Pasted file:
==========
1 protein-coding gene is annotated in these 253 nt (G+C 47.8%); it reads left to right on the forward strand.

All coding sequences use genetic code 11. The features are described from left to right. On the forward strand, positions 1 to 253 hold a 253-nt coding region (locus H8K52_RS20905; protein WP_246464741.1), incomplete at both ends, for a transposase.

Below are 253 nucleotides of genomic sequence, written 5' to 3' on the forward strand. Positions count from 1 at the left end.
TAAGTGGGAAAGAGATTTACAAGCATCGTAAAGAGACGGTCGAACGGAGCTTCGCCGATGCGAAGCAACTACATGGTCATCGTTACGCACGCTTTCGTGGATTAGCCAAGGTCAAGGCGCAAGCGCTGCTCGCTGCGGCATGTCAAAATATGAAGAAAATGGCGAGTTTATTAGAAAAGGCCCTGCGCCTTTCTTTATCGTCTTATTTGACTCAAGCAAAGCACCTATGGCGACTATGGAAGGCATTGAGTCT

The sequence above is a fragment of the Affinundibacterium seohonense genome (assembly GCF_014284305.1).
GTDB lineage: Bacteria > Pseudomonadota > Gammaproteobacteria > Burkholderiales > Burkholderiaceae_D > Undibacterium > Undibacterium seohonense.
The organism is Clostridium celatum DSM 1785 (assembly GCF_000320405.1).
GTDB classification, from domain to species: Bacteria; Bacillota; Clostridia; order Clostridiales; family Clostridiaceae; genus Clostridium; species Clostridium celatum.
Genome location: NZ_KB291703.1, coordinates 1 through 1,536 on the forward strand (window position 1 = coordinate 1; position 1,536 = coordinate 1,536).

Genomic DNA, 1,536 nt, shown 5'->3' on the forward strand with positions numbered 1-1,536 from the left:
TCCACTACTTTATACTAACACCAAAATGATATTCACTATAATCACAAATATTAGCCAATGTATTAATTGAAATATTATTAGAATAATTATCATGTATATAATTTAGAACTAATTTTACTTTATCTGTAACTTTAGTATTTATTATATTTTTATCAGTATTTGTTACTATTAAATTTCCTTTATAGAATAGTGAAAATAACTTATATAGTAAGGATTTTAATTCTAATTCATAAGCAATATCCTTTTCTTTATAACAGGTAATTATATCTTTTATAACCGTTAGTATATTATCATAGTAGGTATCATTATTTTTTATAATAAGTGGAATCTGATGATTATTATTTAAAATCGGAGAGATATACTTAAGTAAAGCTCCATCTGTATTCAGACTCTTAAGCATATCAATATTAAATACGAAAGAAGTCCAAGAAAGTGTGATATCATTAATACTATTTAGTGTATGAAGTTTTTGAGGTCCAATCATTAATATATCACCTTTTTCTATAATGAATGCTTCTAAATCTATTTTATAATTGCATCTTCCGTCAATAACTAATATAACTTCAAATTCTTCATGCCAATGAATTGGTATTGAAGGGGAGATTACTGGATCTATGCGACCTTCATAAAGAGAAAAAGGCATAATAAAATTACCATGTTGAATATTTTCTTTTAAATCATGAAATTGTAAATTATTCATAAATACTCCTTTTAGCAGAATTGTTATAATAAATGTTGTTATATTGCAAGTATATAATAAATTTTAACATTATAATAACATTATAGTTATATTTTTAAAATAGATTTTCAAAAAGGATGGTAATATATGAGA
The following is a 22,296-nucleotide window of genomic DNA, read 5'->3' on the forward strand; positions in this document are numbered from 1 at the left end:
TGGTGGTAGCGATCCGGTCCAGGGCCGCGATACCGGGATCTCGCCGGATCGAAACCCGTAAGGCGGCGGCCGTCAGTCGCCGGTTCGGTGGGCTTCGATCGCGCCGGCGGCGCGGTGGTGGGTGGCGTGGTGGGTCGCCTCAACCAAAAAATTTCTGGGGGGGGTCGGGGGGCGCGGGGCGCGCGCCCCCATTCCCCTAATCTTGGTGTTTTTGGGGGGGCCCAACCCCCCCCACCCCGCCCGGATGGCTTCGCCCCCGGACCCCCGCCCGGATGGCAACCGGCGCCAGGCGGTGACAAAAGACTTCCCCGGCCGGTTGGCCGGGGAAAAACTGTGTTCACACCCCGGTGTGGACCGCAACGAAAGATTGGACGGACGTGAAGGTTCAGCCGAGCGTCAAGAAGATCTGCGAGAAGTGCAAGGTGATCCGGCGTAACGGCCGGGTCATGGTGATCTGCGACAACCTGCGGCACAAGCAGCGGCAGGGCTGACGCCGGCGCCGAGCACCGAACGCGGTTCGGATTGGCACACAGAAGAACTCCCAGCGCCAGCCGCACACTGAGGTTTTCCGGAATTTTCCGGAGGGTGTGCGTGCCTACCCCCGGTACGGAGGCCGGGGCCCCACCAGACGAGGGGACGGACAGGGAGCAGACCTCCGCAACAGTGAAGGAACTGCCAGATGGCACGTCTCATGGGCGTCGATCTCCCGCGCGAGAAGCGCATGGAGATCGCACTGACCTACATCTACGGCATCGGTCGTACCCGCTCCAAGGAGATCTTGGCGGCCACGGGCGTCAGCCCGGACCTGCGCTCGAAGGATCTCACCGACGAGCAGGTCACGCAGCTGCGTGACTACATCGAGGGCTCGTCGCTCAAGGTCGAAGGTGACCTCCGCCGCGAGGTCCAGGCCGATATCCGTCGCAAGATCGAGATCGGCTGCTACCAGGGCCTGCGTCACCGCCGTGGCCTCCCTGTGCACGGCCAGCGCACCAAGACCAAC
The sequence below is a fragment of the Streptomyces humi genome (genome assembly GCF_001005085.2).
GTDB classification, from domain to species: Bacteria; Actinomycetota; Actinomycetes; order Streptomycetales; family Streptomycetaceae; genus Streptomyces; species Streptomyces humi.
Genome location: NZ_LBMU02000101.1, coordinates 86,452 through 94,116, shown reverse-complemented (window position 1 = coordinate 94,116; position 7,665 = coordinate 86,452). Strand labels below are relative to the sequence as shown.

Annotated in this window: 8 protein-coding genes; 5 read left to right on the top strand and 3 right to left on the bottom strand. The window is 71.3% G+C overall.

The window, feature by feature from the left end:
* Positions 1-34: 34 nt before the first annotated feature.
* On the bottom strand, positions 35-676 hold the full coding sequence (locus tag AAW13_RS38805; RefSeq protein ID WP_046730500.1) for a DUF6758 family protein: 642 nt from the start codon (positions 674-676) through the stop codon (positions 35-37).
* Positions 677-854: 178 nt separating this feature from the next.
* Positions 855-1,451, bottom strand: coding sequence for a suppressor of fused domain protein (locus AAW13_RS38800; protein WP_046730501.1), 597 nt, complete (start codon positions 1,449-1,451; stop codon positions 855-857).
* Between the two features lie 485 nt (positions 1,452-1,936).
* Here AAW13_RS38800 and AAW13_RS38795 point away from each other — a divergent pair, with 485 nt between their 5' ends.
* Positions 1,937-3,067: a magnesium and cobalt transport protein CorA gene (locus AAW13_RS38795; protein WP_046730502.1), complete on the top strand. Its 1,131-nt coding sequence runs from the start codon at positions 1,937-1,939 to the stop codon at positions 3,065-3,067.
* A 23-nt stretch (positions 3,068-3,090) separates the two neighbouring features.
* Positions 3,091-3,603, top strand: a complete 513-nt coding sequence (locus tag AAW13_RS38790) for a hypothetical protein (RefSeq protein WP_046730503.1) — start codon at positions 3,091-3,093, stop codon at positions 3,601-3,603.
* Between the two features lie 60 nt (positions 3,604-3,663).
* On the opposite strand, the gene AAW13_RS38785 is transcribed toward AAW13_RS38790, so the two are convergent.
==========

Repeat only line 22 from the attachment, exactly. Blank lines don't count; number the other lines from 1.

* Positions 855-1,451, bottom strand: coding sequence for a suppressor of fused domain protein (locus AAW13_RS38800; protein WP_046730501.1), 597 nt, complete (start codon positions 1,449-1,451; stop codon positions 855-857).